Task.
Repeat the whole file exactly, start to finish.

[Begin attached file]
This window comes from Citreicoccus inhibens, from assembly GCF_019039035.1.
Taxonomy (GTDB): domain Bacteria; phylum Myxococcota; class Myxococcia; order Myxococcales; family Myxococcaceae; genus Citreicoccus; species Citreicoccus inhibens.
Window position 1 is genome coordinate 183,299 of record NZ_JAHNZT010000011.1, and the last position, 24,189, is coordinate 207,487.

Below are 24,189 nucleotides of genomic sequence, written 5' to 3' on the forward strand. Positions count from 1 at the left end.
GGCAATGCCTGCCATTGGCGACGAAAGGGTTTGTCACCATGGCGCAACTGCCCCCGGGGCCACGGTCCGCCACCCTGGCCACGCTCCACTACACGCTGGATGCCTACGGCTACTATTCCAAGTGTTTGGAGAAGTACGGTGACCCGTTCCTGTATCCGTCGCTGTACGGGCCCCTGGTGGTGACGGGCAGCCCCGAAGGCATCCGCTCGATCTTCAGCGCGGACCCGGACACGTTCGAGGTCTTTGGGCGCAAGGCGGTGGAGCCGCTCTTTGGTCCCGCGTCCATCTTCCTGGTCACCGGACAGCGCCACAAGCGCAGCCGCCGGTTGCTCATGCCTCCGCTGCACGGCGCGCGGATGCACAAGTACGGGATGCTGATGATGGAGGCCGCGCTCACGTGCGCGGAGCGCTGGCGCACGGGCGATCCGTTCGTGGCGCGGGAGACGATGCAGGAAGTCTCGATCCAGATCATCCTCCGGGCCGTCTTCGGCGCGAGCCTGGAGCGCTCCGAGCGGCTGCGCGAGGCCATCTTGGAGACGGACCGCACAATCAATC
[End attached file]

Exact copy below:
This window comes from Citreicoccus inhibens, from assembly GCF_019039035.1.
Taxonomy (GTDB): domain Bacteria; phylum Myxococcota; class Myxococcia; order Myxococcales; family Myxococcaceae; genus Citreicoccus; species Citreicoccus inhibens.
Window position 1 is genome coordinate 183,299 of record NZ_JAHNZT010000011.1, and the last position, 24,189, is coordinate 207,487.

Below are 24,189 nucleotides of genomic sequence, written 5' to 3' on the forward strand. Positions count from 1 at the left end.
GGCAATGCCTGCCATTGGCGACGAAAGGGTTTGTCACCATGGCGCAACTGCCCCCGGGGCCACGGTCCGCCACCCTGGCCACGCTCCACTACACGCTGGATGCCTACGGCTACTATTCCAAGTGTTTGGAGAAGTACGGTGACCCGTTCCTGTATCCGTCGCTGTACGGGCCCCTGGTGGTGACGGGCAGCCCCGAAGGCATCCGCTCGATCTTCAGCGCGGACCCGGACACGTTCGAGGTCTTTGGGCGCAAGGCGGTGGAGCCGCTCTTTGGTCCCGCGTCCATCTTCCTGGTCACCGGACAGCGCCACAAGCGCAGCCGCCGGTTGCTCATGCCTCCGCTGCACGGCGCGCGGATGCACAAGTACGGGATGCTGATGATGGAGGCCGCGCTCACGTGCGCGGAGCGCTGGCGCACGGGCGATCCGTTCGTGGCGCGGGAGACGATGCAGGAAGTCTCGATCCAGATCATCCTCCGGGCCGTCTTCGGCGCGAGCCTGGAGCGCTCCGAGCGGCTGCGCGAGGCCATCTTGGAGACGGACCGCACAATCAATC